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After two more successful theatrical releases, in 1980 and 1986, Disney decided to put Song of the South in the “Disney Vault” and never released it on home video or theatrically in the US ever again. And yet, at the same time, the company was developing a theme park ride around Song of the South’s characters and its most memorable song -- but without Uncle Remus, or any signifiers of the complicated racial and historical dynamics the film, however clumsily portrayed.

Nov 26 2019

48mins

Play

150: Blaxploitation and the White Backlash (Six Degrees of Song of the South, Episode 5)

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Song of the South’s most successful re-release came in 1972 at a time when Hollywood was dealing with race by making two very different kinds of movies: Blaxploitation films, which gave black audiences a chance to see black characters triumph against white authority figures; and movies like Dirty Harry, which were emblematic of a concurrent cultural and political shift away from the Civil Rights Movement and toward Reagan-style Republicanism.

Nov 19 2019

47mins

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149: White Allies and the Blacklist: Maurice Rapf (Six Degrees of Song of the South, Episode 4)

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Concerned that his movie about a former slave devoting his life to a white child’s emotional needs might be perceived as racist, Walt Disney hired known Communist Maurice Rapf to rewrite Song of the South. Rapf, the son of an MGM exec, was radicalized as a college student, and shortly after Song of the South was released, he was blacklisted. Today we’ll discuss Rapf’s life and career, and talk about how white leftists in Hollywood tried to subvert the industry’s racial status quo -- and how their mission to “make movies less bad” led to their own persecution.

This episode is sponsored by Parcast - Mythology (www.parcast.com/MYTHOLOGY).

Nov 12 2019

47mins

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148: “Zip-a-Dee-Doo-Dah,” Minstrels in Hollywood and The Oscars (Six Degrees of Song of the South, Episode 3)

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Song of the South’s most famous element is “Zip-a-Dee-Doo-Dah,” a song written for the movie but reminiscent of a racist standard popularized in blackface minstrel shows of the 1830s. Today we’ll explore this song and the other ways in which minstrel imagery and tropes made their way into Song of the South and other animated and live action films of the first half of the 20th century. And, we'll talk about how all of this is related to Walt Disney's push to net Song of the South Oscars.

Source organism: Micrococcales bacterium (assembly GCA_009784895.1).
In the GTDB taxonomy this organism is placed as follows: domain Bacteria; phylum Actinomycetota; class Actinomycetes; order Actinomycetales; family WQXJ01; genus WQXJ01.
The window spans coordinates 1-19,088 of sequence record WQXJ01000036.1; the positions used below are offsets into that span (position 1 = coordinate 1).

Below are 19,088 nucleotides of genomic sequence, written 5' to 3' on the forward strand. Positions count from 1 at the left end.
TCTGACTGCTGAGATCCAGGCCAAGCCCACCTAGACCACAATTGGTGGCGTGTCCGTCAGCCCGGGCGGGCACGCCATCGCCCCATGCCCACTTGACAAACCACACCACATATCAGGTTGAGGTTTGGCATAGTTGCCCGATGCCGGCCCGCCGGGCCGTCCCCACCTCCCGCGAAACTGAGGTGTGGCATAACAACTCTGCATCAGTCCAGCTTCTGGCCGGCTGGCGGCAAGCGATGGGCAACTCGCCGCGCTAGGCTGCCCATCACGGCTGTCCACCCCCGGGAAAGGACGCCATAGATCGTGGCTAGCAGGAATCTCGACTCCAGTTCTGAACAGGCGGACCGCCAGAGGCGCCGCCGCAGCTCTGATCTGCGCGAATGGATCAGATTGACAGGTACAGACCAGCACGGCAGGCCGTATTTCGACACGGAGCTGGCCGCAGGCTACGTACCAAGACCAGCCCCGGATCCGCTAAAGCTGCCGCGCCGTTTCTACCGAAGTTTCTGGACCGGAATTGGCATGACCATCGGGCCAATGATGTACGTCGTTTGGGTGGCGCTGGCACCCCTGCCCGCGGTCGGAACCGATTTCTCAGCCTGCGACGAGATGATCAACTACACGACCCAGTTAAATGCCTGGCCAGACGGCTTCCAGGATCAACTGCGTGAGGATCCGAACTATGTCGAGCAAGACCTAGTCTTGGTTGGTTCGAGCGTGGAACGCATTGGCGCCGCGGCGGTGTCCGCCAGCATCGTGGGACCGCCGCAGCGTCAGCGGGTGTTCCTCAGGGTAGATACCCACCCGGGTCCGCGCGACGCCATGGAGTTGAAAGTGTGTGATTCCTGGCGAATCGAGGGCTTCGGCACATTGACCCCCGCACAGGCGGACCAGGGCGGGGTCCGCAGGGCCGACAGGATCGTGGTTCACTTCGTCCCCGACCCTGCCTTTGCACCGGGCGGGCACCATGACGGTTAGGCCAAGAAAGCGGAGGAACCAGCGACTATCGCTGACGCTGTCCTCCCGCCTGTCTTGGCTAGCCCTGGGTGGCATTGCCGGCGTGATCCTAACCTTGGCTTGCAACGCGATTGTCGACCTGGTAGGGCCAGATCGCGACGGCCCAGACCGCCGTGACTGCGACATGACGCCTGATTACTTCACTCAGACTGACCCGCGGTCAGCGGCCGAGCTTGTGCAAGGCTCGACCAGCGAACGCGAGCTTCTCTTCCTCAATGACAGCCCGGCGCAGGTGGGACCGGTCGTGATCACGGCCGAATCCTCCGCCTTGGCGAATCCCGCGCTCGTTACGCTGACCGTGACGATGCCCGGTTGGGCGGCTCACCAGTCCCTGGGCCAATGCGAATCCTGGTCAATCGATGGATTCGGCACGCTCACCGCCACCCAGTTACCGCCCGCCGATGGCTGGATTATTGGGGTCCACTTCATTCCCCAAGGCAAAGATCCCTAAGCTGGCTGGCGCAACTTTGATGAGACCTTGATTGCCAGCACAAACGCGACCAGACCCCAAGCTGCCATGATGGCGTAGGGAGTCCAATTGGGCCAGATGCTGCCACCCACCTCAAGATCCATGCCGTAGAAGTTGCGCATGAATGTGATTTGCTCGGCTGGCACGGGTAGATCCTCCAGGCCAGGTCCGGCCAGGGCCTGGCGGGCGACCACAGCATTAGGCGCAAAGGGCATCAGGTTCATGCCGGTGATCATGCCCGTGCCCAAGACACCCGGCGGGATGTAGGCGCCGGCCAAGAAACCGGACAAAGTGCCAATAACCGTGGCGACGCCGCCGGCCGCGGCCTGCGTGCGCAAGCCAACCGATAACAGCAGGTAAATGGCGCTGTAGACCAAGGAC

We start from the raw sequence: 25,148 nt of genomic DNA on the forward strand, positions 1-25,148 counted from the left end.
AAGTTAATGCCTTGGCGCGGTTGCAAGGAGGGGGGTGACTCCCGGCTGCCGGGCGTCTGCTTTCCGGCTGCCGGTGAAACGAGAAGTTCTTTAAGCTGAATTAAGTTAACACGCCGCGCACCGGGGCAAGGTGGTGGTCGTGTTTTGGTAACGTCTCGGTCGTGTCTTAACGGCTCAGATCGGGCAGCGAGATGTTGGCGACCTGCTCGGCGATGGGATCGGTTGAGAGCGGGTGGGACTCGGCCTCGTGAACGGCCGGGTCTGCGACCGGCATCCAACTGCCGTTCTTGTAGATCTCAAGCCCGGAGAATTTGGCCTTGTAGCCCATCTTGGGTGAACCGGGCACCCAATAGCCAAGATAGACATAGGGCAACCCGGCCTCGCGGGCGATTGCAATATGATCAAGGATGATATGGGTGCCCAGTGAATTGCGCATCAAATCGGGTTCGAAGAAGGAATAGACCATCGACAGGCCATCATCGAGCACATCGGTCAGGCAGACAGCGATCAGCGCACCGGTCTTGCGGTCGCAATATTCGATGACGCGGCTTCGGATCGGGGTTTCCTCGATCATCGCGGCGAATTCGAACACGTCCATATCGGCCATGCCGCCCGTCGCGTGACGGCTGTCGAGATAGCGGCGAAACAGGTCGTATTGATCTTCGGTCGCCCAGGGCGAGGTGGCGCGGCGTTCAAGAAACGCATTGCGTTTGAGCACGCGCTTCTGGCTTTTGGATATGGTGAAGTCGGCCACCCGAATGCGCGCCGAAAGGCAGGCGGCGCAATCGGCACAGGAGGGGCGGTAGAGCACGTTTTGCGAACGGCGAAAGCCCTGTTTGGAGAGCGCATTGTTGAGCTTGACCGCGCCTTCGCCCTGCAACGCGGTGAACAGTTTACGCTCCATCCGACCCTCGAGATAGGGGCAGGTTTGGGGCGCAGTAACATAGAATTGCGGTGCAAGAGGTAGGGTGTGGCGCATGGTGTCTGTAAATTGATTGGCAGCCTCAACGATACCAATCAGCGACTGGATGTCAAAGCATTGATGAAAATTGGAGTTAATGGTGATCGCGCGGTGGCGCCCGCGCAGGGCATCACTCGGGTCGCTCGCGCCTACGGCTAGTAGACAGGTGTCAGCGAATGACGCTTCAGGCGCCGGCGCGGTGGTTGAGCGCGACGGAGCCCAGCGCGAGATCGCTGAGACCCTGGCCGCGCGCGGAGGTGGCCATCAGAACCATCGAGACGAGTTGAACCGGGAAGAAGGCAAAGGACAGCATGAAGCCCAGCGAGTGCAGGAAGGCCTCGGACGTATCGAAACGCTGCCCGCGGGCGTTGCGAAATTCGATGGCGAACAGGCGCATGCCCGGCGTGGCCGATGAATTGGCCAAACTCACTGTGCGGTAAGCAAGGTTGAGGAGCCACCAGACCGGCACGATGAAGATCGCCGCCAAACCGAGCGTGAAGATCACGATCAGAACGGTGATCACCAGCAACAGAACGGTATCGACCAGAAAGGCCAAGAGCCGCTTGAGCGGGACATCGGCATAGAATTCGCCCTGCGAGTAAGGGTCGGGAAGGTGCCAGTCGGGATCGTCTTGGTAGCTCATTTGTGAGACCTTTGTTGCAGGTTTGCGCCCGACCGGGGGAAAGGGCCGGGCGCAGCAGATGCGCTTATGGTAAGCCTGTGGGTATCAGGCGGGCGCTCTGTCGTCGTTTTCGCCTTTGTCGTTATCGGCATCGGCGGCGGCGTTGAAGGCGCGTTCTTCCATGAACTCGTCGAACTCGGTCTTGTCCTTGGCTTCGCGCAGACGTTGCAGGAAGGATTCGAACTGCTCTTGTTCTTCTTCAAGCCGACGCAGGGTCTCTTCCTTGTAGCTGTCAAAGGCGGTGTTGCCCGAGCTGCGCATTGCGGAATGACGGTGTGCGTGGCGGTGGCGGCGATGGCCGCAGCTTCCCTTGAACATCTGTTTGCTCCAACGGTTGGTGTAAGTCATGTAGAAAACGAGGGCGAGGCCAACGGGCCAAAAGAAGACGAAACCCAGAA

Nov 05 2019

50mins

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147: Hattie McDaniel (Six Degrees of Song of the South, Episode 2)

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Song of the South co-stars Hattie McDaniel, the first black performer to win an Oscar (for her supporting role as “Mammy” in Gone with the Wind)By the time Song of the South was released, McDaniel was the subject of much criticism in the black community for propagating outdated stereotypes in her roles. But McDaniel actually began her career subverting those same stereotypes, first in black minstrel shows and then in Hollywood movies.

Oct 29 2019

59mins

Play

146: Disney’s Most Controversial Film (Six Degrees of Song of the South, Episode 1)

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Disney Plus is launching with the stated intention of streaming the entire Disney library... except for "Song of the South," a 1946 animation/live-action hybrid film set on a post-Civil War plantation. It was theatrically re-released as recently as 1986, and served as the basis for the ride Splash Mountain, but has never been available in the US on home video. What is "Song of the South?" Why did Disney make it and why have they held the actual film from release, while finding other ways to profit off of it?

Oct 22 2019

56mins

Play

Sneak Peek: Six Degrees of "Song of the South"

Podcast cover
Read more

This season, we explore the most controversial film in the history of Disney Animation.


With the launch of Disney Plus, the company's entire library could be made available for streaming. The one film promised to remain locked away is "Song of the South," the 1946 animation/live-action hybrid set on a post-Civil War plantation. 
What is "Song of the South?" Why did Disney make it even amidst protests? And why have they held the actual film from release for the past thirty-plus years, while finding other ways to profit off of it?